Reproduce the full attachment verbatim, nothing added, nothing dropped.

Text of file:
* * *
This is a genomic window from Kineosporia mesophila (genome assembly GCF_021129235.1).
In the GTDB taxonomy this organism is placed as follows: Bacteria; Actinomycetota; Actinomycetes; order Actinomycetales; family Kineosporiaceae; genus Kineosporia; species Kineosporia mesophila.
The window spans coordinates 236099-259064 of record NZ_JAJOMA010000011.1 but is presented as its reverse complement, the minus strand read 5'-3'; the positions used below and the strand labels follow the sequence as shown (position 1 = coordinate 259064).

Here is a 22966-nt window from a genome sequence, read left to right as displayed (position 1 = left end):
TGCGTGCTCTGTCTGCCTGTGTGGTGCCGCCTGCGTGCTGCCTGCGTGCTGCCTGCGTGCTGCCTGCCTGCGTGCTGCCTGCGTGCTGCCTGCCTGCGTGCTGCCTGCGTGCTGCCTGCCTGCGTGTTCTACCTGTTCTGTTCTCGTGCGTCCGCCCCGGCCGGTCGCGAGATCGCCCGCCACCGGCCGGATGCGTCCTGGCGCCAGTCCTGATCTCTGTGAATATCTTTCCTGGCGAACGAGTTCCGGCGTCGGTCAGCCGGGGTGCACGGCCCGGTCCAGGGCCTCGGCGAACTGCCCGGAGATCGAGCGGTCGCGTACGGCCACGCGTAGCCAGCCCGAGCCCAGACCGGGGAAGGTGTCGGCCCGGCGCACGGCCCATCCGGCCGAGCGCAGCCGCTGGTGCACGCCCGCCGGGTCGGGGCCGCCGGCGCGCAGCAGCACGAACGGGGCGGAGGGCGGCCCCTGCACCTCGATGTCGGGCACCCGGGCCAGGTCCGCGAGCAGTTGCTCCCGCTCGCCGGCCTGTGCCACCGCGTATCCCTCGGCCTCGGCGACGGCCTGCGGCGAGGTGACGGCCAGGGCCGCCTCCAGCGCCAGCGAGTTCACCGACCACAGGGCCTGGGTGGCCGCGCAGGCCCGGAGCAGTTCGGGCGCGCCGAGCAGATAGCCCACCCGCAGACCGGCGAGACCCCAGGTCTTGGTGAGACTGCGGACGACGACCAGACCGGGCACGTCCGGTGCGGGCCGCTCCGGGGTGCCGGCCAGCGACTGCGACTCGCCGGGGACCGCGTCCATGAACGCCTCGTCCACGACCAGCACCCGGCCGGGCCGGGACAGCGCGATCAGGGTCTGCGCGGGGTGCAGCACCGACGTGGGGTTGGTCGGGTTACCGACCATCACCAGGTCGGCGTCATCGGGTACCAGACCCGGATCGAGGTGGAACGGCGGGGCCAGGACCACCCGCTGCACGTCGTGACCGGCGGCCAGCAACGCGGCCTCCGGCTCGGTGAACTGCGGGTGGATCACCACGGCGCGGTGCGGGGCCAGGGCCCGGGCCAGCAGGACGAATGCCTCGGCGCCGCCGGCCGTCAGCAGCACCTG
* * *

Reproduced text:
This is a genomic window from Kineosporia mesophila (genome assembly GCF_021129235.1).
In the GTDB taxonomy this organism is placed as follows: Bacteria; Actinomycetota; Actinomycetes; order Actinomycetales; family Kineosporiaceae; genus Kineosporia; species Kineosporia mesophila.
The window spans coordinates 236099-259064 of record NZ_JAJOMA010000011.1 but is presented as its reverse complement, the minus strand read 5'-3'; the positions used below and the strand labels follow the sequence as shown (position 1 = coordinate 259064).

Here is a 22966-nt window from a genome sequence, read left to right as displayed (position 1 = left end):
TGCGTGCTCTGTCTGCCTGTGTGGTGCCGCCTGCGTGCTGCCTGCGTGCTGCCTGCGTGCTGCCTGCCTGCGTGCTGCCTGCGTGCTGCCTGCCTGCGTGCTGCCTGCGTGCTGCCTGCCTGCGTGTTCTACCTGTTCTGTTCTCGTGCGTCCGCCCCGGCCGGTCGCGAGATCGCCCGCCACCGGCCGGATGCGTCCTGGCGCCAGTCCTGATCTCTGTGAATATCTTTCCTGGCGAACGAGTTCCGGCGTCGGTCAGCCGGGGTGCACGGCCCGGTCCAGGGCCTCGGCGAACTGCCCGGAGATCGAGCGGTCGCGTACGGCCACGCGTAGCCAGCCCGAGCCCAGACCGGGGAAGGTGTCGGCCCGGCGCACGGCCCATCCGGCCGAGCGCAGCCGCTGGTGCACGCCCGCCGGGTCGGGGCCGCCGGCGCGCAGCAGCACGAACGGGGCGGAGGGCGGCCCCTGCACCTCGATGTCGGGCACCCGGGCCAGGTCCGCGAGCAGTTGCTCCCGCTCGCCGGCCTGTGCCACCGCGTATCCCTCGGCCTCGGCGACGGCCTGCGGCGAGGTGACGGCCAGGGCCGCCTCCAGCGCCAGCGAGTTCACCGACCACAGGGCCTGGGTGGCCGCGCAGGCCCGGAGCAGTTCGGGCGCGCCGAGCAGATAGCCCACCCGCAGACCGGCGAGACCCCAGGTCTTGGTGAGACTGCGGACGACGACCAGACCGGGCACGTCCGGTGCGGGCCGCTCCGGGGTGCCGGCCAGCGACTGCGACTCGCCGGGGACCGCGTCCATGAACGCCTCGTCCACGACCAGCACCCGGCCGGGCCGGGACAGCGCGATCAGGGTCTGCGCGGGGTGCAGCACCGACGTGGGGTTGGTCGGGTTACCGACCATCACCAGGTCGGCGTCATCGGGTACCAGACCCGGATCGAGGTGGAACGGCGGGGCCAGGACCACCCGCTGCACGTCGTGACCGGCGGCCAGCAACGCGGCCTCCGGCTCGGTGAACTGCGGGTGGATCACCACGGCGCGGTGCGGGGCCAGGGCCCGGGCCAGCAGGACGAATGCCTCGGCGCCGCCGGCCGTCAGCAGCACCTG